In the previous blog post we brought you a series of tips and tricks on how to go about planning and executing a media training event. In this post, we pick up where we left off and add our last pointers for any companies getting ready to have their executives or PR folks media trained.
It’s best to not dump a heavy load of theory on trainees and ask them to assimilate it all at once. A good approach to media training is to stagger content in chunks of theory with a bit of practice (the mock interviews we talked about in part I). Theory and practice will build up together gradually for a more complex, nuanced media training. For example, rather than start off by lecturing about bridging, it would be more effective to conduct a challenging interview that will have a trainee thrown off-message, which requires a savvy media trainer, by the way. Give the trainee feedback on how he or she did, then explain what bridging is and why message maps (a.k.a. talking points) are important. Give the next trainee a couple of minutes to prepare the next interview through the preparation of a very basic message map and repeat the interview.
Any trainer should have an audiovisual library at hand in which he or she can find radio / television examples that illustrate how other spokespeople have performed (well or otherwise) with respect to different key techniques. Trainees will most easily relate to examples from people from their industry. While building a library is no easy feat and will take time and effort, it’s an effective way to augment media training.
The in-house communications staff and media trainer may also decide to throw in a surprise interview. In this case, one or more of the trainees are called in the days leading up to the media training session by the media trainer, who acts as if he or she were a journalist. The conversation is recorded and subsequently listened to (with the consent of the trainee in question) during the media training session. The surprise interviews should be planned and executed with caution as not all trainees are suitable candidates for surprise interviews. Content of the interview must be carefully screened for suitability as well; you certainly don’t want to start a panic among employees with a crisis scenario.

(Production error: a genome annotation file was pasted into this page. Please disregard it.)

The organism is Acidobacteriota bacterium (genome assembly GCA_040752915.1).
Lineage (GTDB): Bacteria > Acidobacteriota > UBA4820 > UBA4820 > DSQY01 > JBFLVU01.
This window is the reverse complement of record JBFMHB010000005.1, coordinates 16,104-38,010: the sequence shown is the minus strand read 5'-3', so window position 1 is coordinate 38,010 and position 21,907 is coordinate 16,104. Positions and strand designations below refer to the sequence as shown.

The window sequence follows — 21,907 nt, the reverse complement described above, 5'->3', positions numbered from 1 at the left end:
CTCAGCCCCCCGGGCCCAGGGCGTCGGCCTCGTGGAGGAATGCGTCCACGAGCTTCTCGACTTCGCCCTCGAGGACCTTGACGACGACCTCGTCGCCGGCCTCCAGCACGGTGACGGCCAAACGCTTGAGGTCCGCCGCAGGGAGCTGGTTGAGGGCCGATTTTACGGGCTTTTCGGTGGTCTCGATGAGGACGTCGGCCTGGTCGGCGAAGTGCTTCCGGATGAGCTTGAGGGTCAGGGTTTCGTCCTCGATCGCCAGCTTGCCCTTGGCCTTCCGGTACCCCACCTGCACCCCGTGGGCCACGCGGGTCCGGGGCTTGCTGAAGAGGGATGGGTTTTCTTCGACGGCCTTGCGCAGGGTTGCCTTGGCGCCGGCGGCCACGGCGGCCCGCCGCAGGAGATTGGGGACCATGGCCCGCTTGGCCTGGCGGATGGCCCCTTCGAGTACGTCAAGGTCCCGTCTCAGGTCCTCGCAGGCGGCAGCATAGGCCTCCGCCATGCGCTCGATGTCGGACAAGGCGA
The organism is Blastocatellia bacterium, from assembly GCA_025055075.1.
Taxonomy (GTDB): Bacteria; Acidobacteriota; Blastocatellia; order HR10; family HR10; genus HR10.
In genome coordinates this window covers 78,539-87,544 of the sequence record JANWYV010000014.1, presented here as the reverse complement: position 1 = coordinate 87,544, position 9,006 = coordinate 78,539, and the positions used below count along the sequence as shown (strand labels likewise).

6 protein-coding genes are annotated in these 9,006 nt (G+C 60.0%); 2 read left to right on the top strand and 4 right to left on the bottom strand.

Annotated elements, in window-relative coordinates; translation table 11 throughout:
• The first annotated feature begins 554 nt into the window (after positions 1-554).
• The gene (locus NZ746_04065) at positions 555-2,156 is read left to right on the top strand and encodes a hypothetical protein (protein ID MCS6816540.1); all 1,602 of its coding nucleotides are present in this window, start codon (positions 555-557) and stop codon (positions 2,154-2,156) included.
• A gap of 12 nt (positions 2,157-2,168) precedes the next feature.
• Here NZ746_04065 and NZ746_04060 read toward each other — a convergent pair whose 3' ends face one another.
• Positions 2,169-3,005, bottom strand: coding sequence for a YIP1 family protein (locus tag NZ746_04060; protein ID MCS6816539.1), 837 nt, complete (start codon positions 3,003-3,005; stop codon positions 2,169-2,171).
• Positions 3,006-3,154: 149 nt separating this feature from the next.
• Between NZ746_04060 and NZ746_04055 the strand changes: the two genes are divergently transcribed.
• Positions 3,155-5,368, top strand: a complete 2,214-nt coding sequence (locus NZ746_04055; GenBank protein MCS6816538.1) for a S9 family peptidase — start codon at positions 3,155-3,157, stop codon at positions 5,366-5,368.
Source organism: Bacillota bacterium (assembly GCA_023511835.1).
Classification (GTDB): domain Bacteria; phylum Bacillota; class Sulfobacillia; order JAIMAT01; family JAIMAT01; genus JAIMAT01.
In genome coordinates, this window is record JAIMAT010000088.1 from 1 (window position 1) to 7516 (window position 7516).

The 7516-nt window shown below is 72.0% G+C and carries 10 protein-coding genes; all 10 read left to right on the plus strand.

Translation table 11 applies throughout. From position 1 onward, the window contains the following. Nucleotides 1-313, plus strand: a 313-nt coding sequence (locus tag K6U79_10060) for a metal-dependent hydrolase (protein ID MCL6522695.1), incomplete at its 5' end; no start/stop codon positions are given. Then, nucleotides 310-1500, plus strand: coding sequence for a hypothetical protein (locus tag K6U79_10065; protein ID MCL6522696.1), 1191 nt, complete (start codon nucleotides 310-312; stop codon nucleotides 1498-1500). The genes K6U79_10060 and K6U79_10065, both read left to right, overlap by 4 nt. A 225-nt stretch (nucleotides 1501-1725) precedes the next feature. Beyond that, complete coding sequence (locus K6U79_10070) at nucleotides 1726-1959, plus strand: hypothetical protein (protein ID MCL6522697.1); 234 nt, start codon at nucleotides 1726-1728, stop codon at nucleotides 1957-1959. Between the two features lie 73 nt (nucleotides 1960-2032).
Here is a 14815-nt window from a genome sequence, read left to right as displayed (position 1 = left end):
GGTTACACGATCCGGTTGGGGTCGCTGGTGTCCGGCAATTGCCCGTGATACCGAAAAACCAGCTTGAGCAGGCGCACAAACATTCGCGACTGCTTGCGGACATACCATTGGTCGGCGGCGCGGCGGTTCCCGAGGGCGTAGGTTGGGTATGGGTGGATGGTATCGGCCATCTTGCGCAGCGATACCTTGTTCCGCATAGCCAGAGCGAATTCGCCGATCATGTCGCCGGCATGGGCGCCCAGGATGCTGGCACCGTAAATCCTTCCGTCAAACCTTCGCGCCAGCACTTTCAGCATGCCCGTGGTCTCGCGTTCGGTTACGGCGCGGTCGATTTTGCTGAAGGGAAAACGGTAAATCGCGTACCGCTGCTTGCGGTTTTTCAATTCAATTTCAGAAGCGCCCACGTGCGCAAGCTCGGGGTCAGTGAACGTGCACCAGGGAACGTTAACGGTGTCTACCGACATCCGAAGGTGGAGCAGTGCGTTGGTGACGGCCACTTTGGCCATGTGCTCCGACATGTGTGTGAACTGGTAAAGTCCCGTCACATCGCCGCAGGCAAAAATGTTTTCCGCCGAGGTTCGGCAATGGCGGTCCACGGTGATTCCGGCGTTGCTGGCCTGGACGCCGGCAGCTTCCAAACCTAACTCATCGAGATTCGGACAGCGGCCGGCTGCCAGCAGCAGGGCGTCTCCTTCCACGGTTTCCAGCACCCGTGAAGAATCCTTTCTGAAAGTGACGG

How will your trainees perform when they are confronted with a cohort of journalists at their doorstep when big news breaks? It’s definitely an appropriate training scenario for spokespeople who may soon be dealing with crises or big company announcements such as product launches or large acquisitions.
Hot and cold debriefs
Every trainee should have the chance to receive a proper ‘hot’ debrief after a mock interview. Make sure trainees reflect on this their performance before the trainer starts spelling out what went well and what went wrong. Have other trainees join in the conversation and share how they perceived the interview. Ideally, all trainees will a ‘cold’ debrief in the form of a personalized sheet with lessons learned from their own performance they should keep in mind for future reference.
An expert in media training will share print-outs of the slides used (preferably in ‘notes’ format so trainees can add comments). The mentioned ‘cold’ debriefing is another deliverable. It will not be available at the training, but could be sent to the trainees as early as a couple of days after the training. There is also no reason why trainees should not receive their individual unedited performances on video so they can reexamine how things went. Some trainers will also hand out laminated condensed summaries of key delivery principles for trainees to reference next time a journalist calls.
Media trainings must be well designed, prepared and conducted to be efficient and effective. In this 2nd blog post installment (see How to Conduct Media Training – Part 1) we hope you came away with a series of best practices as we apply them at Manzer Communications for our own media training clients.